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64 Hierarchical Structures in Biology as a Guide for New Materials Technology For a better part of three decades, wide use has been made of the rule of mixtures for the analysis of simple composites undergoing elastic strain, for both particulate-reinforced ~ Broutman and Krock, 1967; Jones, 1975) and fiber-reinforced (Kelly and Davies, 1965) materials and for laminates (Lee et al., 1991~. This rule describes the elastic behavior of a continuous fiber- reinforced composite as: EC = VmEm + VFEF (age. 3-2) where: Ec is the Young's modulus of the composite Em is the Young's modulus of the matrix material Vm is the volume fraction of the matrix material EF is the Young's modulus of the fiber VF is the volume fraction of the fiber phase In the case of discontinuous reinforced composites, mixing rules are significantly more complex. Reinforcement size, shape, and distribution influence the behavior of the composite. For example, for a relatively simple case of a dispersion of cubic particles, the elastic modulus of the composite is (Iones, 1975~: Ec = Em + (Ep ~ Em) V2J3 Em Em + (Ep - E-)V213 (~-v1'3 where: Ec, Em and Vm are as above, and Ep is the Young's modulus of the particle Vp is the volume fraction of the particulate material

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Synthetic Hierarchical Systems 65 To account for directionality in laminates, two limiting cases that bound the elastic properties of two-phase composite systems are as shown in Figure 3-17. ,:3: a. Voigt Model (equal strain) / / FIGURE 3-17: Limiting cases for composites: stress (Reuse) model. / /,: ,,`~, - .~ ~ . ..! ,,, '.;'.,'%~',~',,',\~.4,-.,~...~ ~ ',.';'"'. me ,':: In' :~ b. Reuss Model (equal stress) (a) equal strain (Voigt) model; (b) equal The Voigt model (Eq. 3-4) is based on equal strain response in both constituents of the composite (Eq. 3-4 is essentially the same as Eq. 3-2~. The Reuss model (Eq. 3-5) is based upon an equalstress condition in both phases. EC ~ VFEF ~ (! VF) Em (Eq ) - E, (1-OF) c -F Em V P + ED (Eq. 3-5)

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66 Hierarchical Structures in Biology as a Guide for New Aiatenals Technology The foregoing basic relations have also been applied extensively in structural biomaterials (see, e.g., Vincent, 1990~. Ker ( 1977) modified the rule of mixtures relation for locust and beetle cuticles: EC ~ Em (~1-OF`) + EFVF (Z) (Eq. 3-6) where Z is a factor which is a function of stiffness, area, radius, spacing, length of fibers, and the change in shear in the matrix caused by the presence of the fiber. In a study of nacre (Jackson et al., 1988), a "shear lag" analysis by Padawer and Beecher (1970), which had been developed for platelet composites, provided a more complex relation for the modulus of the composite: Ec = Vp~ ED Let-1 (~ll~)/U] + (~~Vp) Em (Eg. 3~7) where: Ec is Young's modulus of the composite u = S{M Vp,/[Ep, (l-Vp,)~}'h S is the aspect ratio of the nacre platelet Vp~ is the volume fraction of the nacre platelet Ep, is the Young's modulus of the nacre platelet M is the shear modulus of the matrix This prediction and another shear lag model by Riley (1968) follow the trend of the actual mechanical behavior of nacre better than the predictions of the Voigt or Reuss models. However, additional refinement of the models is necessary. Analyses are much more advanced for synthetic materials, especially for polymer-based composites such as carbon-fiber- reinforced polymers or Kevlar-fiber-reinforced polymers. For those materials, a variety of plates and shell structures, including laminates, have been addressed, and simple structural load responses for configurations from idealized orthotropic to anisotropic to antisymmetric cross-ply and antisymmetric angle-ply composite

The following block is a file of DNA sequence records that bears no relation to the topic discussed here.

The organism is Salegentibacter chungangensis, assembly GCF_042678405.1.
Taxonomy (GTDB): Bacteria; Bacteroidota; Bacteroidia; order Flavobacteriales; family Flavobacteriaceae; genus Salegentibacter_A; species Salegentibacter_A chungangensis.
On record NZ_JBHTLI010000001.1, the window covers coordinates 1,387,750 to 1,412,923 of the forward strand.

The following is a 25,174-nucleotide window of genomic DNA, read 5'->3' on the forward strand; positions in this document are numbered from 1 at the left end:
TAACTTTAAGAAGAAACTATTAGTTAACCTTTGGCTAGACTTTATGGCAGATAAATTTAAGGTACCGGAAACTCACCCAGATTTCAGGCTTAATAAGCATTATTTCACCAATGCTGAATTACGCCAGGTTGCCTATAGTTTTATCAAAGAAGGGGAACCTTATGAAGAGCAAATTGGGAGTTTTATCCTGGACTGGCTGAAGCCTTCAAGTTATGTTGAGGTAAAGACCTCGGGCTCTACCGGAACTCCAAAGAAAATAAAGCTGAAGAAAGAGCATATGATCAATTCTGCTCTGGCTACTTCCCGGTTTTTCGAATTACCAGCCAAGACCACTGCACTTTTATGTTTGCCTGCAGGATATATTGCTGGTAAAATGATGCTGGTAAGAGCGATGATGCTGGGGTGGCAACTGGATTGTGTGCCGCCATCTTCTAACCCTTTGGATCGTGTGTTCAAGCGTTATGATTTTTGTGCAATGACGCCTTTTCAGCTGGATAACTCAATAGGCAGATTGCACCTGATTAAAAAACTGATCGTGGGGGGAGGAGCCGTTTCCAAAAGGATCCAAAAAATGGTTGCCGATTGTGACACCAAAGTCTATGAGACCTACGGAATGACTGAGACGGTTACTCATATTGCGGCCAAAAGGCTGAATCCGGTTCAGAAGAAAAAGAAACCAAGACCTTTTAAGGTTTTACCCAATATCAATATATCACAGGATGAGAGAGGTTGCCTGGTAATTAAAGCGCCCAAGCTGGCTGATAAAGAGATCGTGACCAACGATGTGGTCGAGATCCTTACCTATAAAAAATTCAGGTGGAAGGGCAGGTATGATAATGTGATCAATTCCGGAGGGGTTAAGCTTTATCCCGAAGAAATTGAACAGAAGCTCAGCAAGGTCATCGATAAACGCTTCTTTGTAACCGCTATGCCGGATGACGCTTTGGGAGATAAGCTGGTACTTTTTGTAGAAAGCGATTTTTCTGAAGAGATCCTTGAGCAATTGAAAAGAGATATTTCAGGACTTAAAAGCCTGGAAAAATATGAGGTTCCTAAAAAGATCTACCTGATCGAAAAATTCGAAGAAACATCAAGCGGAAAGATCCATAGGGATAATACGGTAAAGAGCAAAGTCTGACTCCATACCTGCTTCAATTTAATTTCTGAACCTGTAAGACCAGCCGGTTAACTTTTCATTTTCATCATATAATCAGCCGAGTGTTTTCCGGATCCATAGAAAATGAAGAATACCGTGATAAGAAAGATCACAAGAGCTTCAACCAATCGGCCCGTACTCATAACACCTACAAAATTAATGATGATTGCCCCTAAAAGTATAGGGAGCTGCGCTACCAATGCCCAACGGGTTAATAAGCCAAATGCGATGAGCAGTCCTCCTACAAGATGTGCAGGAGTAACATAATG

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Synthetic Hierarchical Systems 67 systems have been predicted with a measure of success (Hull, 1981; Ashton, et al., 1969~. The foregoing discussion centered on predictions of elastic moduli for synthetic and natural materials. However, precautions should be noted. As noted earlier, the moduli of many rigid biomaterials are very different in the wet condition than in the dry state. An example, given by Vincent (1990) is of horn keratin, which has a matrix phase Young's modulus of 0.9 GPa with 40 percent water and 6.1 GPa in the dry state. Similar effects, though perhaps not as dramatic, are observed in synthetic resin-matrix composites that take up moisture. Toughening Mechanisms for Rigid Composites Examination of the mechanical behavior of both synthetic and natural composites generally shows higher levels of toughness and resistance to cracking in carefully designed composites than in monolithic materials (Clegg et al., 1990~. Mechanisms for toughness improvements in ceramics and ceramic matrix composites have been described (Becher, 1991~. Among the examples cited are crack pinning, crack deflection, crack bridging and pull-out by dispersed particles and elastic reinforcing phases and grains, stress-induced microcracking, stress-induced martensitic transformation, and plasticity in metallic binder and dispersed phases. It has been demonstrated that providing weak interfaces in laminated ceramics can increase the work required to propagate a crack by a factor of over 100. A rationale for crack blunting in composite materials was provided by Cook and Gordon (1964~. The mechanism proposed is fairly widely accepted as being a major contributor to toughening of composites. The fracture path in nacre (mother-of-pearl) shows evidence of crack blunting and diversion (Figure 3-18~. The work of fracture is highly directional and is governed by crack stopping at interfaces, followed by crack diversion through delamination. The critical role of the thin matrix material between the ceramic (calcium carbonate) platelets making up simulated "brick wall" structure has been well established. The glue-like matrix, which is well bonded to the ceramic phase and is highly ductile, tough, and tenacious, is also complex in both hierarchy and function. Deformation and failure of the fibrillar structure of the matrix, the anchoring mechanism of the matrix to the ceramic platelets, the nature of the bonding between the